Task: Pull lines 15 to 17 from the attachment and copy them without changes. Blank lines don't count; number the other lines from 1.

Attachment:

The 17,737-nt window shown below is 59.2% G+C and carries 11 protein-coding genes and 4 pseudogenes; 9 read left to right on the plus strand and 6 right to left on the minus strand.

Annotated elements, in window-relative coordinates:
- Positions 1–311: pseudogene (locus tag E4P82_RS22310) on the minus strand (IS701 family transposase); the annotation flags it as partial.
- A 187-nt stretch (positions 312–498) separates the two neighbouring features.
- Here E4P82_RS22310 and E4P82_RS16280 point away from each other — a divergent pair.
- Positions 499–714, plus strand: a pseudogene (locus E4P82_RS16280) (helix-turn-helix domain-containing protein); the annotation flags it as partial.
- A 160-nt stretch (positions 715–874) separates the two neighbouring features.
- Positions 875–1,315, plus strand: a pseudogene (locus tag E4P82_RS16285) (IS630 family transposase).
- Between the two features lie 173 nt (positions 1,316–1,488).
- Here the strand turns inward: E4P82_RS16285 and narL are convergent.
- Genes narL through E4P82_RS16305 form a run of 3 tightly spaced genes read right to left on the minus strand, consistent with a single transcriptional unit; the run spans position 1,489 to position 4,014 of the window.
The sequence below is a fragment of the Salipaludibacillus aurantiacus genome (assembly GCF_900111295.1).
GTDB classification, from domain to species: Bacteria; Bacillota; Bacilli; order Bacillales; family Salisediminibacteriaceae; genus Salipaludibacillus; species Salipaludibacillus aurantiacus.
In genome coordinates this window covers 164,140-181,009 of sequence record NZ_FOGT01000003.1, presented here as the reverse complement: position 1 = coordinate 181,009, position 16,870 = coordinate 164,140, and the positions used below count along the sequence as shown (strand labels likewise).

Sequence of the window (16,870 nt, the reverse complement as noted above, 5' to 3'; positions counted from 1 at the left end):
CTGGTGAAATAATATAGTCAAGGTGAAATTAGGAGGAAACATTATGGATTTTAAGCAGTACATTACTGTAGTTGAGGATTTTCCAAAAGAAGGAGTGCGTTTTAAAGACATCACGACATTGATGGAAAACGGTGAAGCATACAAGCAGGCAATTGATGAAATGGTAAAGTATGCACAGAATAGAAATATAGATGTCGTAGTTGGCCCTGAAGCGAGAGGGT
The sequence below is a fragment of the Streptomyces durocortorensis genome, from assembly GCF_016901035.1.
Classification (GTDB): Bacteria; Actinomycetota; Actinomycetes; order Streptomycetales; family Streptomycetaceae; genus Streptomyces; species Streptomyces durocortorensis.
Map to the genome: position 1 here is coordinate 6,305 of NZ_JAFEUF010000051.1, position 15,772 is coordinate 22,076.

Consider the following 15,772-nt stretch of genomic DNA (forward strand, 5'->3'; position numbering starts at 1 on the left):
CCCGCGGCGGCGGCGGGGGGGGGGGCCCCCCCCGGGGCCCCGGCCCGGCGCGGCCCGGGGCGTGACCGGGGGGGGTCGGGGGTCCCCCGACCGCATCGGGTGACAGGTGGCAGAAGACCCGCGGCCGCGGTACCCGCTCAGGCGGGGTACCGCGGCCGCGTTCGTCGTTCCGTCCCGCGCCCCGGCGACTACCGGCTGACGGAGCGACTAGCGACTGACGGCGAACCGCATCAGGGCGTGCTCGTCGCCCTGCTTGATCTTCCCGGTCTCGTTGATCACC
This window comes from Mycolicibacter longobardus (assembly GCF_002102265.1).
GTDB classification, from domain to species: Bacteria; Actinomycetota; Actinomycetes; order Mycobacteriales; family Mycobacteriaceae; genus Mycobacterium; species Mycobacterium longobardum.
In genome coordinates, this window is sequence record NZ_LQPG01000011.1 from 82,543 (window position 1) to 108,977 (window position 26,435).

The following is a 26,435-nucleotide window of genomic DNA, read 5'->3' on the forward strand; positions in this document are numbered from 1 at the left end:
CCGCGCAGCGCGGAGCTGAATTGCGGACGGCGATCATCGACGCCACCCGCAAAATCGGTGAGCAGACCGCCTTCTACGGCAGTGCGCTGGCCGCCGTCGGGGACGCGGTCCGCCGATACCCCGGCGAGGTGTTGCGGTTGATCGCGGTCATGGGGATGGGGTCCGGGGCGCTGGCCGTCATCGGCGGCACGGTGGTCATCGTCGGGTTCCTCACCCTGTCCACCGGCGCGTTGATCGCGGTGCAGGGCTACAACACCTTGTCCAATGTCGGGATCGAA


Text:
Sequence of the window (16,870 nt, the reverse complement as noted above, 5' to 3'; positions counted from 1 at the left end):
CTGGTGAAATAATATAGTCAAGGTGAAATTAGGAGGAAACATTATGGATTTTAAGCAGTACATTACTGTAGTTGAGGATTTTCCAAAAGAAGGAGTGCGTTTTAAAGACATCACGACATTGATGGAAAACGGTGAAGCATACAAGCAGGCAATTGATGAAATGGTAAAGTATGCACAGAATAGAAATATAGATGTCGTAGTTGGCCCTGAAGCGAGAGGGT
The sequence below is a fragment of the Streptomyces durocortorensis genome, from assembly GCF_016901035.1.